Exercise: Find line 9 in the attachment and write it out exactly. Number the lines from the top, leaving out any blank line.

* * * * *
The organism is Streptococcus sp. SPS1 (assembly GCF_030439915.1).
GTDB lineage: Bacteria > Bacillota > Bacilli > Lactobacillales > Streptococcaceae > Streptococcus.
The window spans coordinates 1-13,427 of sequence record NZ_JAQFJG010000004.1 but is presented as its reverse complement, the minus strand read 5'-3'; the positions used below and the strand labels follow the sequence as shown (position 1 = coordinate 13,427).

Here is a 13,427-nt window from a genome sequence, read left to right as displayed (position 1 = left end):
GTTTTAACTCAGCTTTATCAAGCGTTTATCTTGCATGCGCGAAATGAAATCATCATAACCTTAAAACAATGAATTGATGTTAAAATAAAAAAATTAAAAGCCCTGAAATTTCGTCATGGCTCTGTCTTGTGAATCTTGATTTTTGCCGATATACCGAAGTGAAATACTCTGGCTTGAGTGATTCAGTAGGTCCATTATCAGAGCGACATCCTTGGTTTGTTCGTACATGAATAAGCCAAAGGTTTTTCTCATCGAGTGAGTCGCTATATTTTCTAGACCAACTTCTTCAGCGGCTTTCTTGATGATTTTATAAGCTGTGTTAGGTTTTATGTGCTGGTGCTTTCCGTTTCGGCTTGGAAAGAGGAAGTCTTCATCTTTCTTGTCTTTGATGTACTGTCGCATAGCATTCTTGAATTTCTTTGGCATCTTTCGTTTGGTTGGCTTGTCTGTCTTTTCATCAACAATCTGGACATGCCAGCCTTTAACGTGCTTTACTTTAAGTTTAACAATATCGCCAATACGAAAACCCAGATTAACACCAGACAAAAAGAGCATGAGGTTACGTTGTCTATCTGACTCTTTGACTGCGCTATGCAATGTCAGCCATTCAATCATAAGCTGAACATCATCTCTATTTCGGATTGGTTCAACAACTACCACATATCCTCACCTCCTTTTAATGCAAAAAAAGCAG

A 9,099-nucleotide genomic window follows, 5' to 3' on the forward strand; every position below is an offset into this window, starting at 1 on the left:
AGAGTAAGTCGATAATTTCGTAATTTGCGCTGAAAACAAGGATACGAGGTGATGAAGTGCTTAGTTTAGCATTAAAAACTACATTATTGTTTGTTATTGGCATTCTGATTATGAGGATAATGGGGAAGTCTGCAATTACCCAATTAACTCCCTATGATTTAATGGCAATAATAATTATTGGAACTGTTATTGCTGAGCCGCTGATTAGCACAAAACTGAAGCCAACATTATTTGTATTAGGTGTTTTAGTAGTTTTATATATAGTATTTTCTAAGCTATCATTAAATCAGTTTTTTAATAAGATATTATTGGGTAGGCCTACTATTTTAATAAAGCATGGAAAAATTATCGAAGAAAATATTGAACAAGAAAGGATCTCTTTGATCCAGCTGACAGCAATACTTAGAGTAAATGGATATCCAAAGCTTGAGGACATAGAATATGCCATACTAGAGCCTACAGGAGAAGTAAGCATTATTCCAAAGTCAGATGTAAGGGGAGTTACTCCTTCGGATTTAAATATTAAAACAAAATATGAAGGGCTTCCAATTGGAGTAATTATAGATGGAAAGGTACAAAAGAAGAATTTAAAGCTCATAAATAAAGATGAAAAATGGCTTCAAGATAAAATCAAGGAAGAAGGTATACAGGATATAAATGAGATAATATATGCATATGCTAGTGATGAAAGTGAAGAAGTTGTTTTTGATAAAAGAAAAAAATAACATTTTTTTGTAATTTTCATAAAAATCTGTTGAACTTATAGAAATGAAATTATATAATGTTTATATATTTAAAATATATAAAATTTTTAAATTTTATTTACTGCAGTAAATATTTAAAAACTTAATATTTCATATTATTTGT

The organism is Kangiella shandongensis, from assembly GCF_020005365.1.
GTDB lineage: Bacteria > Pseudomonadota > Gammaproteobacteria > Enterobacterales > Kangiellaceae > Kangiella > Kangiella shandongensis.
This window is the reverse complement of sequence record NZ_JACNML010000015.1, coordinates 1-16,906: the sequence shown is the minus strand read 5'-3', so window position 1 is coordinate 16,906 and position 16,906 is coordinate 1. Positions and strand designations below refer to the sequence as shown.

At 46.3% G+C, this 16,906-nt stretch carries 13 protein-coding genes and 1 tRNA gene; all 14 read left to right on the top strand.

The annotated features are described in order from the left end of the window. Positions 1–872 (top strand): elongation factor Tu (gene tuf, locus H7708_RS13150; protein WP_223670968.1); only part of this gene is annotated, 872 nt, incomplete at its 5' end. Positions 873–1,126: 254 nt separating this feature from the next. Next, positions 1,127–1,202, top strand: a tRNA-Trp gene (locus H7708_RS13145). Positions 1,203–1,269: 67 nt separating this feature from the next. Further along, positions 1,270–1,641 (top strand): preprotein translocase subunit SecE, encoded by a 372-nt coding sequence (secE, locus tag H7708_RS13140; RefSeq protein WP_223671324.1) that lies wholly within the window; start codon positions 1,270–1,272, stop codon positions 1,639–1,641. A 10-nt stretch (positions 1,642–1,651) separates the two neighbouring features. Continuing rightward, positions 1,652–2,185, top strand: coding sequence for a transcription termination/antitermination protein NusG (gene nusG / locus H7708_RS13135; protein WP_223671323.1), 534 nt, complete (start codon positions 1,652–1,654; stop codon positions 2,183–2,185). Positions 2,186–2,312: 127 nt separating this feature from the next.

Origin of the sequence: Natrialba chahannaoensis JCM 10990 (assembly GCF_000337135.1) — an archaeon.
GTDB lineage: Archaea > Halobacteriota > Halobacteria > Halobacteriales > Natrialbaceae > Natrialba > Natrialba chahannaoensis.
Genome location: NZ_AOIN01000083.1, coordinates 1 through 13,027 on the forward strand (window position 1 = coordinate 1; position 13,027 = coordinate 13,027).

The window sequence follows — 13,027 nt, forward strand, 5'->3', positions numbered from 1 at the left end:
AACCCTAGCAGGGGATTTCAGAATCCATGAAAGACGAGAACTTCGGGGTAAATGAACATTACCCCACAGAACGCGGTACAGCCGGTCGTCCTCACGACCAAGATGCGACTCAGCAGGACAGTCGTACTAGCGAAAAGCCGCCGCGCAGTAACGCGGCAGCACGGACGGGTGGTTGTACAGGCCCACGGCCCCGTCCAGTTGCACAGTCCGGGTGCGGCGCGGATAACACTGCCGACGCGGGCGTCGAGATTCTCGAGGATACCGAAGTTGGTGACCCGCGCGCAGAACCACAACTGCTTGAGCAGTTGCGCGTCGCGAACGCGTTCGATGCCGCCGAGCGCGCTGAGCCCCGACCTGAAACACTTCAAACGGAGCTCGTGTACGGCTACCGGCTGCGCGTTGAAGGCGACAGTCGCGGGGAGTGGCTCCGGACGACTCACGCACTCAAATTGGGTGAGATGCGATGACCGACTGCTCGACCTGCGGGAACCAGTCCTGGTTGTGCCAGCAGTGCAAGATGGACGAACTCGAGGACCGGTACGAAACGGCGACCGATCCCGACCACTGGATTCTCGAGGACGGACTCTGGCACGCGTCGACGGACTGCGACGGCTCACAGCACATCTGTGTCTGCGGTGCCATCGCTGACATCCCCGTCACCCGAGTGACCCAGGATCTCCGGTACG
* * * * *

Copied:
GTDB lineage: Bacteria > Pseudomonadota > Gammaproteobacteria > Enterobacterales > Kangiellaceae > Kangiella > Kangiella shandongensis.